Tag Archives: Entertainment Weekly

EW.com is a Terrible Website, Continued

EW.com doesn’t work for me anymore in Opera. At least, not properly. In their “TV Watch” section, the comments are an inserted iframe that is built via javascript. This is the script that does it:

<script type="text/javascript">
var boardUnrounded = Math.random() * 10000000000;
var boardRounded = Math.floor(boardUnrounded);
var boardDisplayPath = "http://epoche.ew.com/articles/comments?article_key=20039591&brand_key=3&
article_title=Things+Fall+Apart&rand=" + boardRounded; // alert( boardDisplayPath );
document.write( '[iframe id="iframe" src="' + boardDisplayPath + '" width="0" height="0"' );
document.write( 'style="position: fixed; top: -1000px; left:-1000px;"' );
document.write( '][/iframe]' );

Notice how the alert() function commented out, but still there; some sloppy debugging left around for us. Notice how the comments are loaded dynamically. What is the purpose of this? Why the random number? Could it be to ensure refreshes on each page load? Either way, between document.write and the iframe, the page consistently renders around the comments, and then the comments come smashing in. Except in Opera, when they simple don’t show up at all.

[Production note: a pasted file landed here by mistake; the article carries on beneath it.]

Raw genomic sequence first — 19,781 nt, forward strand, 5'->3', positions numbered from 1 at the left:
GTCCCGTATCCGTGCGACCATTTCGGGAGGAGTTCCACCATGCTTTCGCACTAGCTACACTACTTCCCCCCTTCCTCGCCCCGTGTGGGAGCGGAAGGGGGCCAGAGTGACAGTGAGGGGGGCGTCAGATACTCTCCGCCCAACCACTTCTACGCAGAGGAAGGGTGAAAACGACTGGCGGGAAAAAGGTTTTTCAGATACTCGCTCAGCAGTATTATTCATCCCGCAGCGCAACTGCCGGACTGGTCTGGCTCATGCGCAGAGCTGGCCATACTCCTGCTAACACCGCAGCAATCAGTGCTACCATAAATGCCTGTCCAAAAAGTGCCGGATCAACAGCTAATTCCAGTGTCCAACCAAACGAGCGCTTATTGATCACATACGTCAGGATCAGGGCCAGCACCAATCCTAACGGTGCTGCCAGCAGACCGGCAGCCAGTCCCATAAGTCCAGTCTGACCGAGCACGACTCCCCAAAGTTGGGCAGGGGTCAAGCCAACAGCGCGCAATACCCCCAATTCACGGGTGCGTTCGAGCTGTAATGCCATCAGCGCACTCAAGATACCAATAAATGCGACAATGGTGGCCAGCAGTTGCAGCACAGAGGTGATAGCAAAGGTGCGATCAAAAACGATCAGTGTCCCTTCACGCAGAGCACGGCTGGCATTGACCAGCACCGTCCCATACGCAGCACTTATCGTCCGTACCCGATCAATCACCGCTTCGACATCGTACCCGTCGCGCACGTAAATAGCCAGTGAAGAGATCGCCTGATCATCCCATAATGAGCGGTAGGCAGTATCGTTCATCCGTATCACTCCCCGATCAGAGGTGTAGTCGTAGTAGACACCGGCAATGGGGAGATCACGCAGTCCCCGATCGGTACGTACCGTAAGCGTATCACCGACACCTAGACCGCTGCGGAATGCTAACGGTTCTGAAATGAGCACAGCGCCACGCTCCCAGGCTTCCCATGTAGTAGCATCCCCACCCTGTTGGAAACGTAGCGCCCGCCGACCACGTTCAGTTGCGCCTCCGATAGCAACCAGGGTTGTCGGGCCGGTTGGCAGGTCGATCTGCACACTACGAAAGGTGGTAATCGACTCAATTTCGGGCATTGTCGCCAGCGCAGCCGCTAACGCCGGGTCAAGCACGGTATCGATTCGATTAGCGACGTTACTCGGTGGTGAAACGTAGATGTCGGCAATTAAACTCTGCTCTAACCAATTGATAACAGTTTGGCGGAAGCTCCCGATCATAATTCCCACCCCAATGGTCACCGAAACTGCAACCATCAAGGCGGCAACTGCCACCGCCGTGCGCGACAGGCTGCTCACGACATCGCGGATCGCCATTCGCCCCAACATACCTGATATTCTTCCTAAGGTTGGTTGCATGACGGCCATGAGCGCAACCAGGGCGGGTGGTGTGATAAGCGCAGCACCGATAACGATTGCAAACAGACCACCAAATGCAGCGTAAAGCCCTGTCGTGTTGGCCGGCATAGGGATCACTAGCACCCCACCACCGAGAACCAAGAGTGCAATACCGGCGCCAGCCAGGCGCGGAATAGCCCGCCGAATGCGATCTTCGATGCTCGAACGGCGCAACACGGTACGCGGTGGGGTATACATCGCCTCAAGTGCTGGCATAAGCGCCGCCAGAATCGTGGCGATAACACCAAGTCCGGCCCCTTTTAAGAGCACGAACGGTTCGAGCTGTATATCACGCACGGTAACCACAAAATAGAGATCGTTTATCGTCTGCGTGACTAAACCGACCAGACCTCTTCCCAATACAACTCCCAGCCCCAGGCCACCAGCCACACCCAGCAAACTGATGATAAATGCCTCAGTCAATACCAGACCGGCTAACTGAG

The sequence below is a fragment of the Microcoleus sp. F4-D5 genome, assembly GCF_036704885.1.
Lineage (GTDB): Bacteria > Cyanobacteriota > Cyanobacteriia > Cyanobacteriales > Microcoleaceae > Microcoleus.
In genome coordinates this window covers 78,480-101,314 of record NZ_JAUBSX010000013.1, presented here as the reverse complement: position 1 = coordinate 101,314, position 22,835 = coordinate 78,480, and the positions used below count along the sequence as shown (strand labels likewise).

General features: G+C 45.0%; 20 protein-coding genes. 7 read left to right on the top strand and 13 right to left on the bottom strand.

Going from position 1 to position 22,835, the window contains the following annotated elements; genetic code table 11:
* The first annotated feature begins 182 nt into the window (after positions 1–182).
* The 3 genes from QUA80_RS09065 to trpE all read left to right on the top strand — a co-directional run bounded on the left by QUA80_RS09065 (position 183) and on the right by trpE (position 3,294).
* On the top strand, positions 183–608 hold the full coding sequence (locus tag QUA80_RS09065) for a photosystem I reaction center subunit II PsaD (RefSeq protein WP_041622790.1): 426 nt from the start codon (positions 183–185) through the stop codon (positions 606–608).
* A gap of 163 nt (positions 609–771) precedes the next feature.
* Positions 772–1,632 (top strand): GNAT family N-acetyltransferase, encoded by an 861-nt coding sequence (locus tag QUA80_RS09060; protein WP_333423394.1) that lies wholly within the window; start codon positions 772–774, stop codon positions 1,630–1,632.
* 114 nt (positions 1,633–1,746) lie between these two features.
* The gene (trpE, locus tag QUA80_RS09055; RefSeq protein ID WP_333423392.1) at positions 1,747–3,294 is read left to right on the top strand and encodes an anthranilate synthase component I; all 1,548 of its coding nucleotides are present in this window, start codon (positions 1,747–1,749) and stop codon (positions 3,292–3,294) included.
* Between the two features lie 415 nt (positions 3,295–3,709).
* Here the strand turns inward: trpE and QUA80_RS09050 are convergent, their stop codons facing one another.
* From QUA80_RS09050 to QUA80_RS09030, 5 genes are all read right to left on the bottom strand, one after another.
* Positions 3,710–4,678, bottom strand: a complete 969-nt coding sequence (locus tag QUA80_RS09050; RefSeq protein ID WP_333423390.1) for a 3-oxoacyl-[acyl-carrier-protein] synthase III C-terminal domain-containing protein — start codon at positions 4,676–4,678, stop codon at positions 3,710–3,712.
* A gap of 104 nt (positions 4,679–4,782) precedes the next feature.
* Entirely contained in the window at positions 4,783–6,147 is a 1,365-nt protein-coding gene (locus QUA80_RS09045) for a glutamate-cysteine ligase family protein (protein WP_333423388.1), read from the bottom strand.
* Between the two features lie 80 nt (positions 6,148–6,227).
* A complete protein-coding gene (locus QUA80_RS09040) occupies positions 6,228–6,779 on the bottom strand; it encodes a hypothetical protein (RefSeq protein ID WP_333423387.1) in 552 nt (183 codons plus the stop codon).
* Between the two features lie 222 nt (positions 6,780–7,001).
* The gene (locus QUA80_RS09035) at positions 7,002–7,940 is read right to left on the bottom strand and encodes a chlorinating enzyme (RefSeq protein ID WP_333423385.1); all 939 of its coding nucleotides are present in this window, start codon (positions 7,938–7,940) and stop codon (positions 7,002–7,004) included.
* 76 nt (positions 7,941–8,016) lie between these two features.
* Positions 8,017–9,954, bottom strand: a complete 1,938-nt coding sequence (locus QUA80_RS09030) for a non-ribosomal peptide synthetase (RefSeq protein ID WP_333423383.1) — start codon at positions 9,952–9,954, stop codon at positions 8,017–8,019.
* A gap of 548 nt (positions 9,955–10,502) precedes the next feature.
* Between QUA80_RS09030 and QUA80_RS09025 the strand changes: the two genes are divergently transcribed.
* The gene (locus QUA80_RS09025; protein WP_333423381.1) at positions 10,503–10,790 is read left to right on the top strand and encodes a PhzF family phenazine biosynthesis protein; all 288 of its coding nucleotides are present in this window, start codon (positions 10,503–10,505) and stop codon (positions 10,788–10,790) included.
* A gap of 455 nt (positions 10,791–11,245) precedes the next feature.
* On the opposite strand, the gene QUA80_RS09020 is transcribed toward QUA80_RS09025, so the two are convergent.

There are also javascript errors by default in the normal page load, IE chokes on some ad code, and Opera modifies the javscript over and over to make it not crash, and their CSS is a mess. In short, the entire thing is ridiculous. I don’t understand why they chose such a complex and useless path to code. Certainly I’ve seen plenty of sites that do much more traffic that have not opted to make their code a complete mess like this.

EW.com is a disaster and is a total disappointment. I’ve renewed EW for the last time. I intend to explain to them exactly why I’m cancelling my subscription too.

It just goes to show that users really do pay attention to little details on your website, and in this case, they are going to lose a paying paper subscriber due to sloppy, pointless, poor web design.

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EW.com is a Terrible Website

If you want an example of how NOT to write a website, go no further than the disasterous ew.com. Entertainment Weekly is a magazine to which I subscribe. It contains generally good interviews and articles about TV, movies, books, and all sorts of other cultural phenomena. For a long time, one of the more compelling aspects of the subscription was the website, which includes the oft updated “Pop Watch Blog” and the daily “TV Watch” section.

First, let’s examine the URLs. From time to time, I want to email someone a link to an interesting piece. It would be nice to say “ew.com/tvwatch.” But alas, that doesn’t work.

This cryptic URL scheme is often used by big companies, but sucks for search engine standing: http://www.ew.com/ew/tv/tv_watch/0,,,00.html is a valid URL. So let’s review:

http://www.ew.com -> base URL
/ew/ -> a servlet, perhaps?
/tv/ -> a subdirectory, or an argument?
/tv_watch/ -> same as above…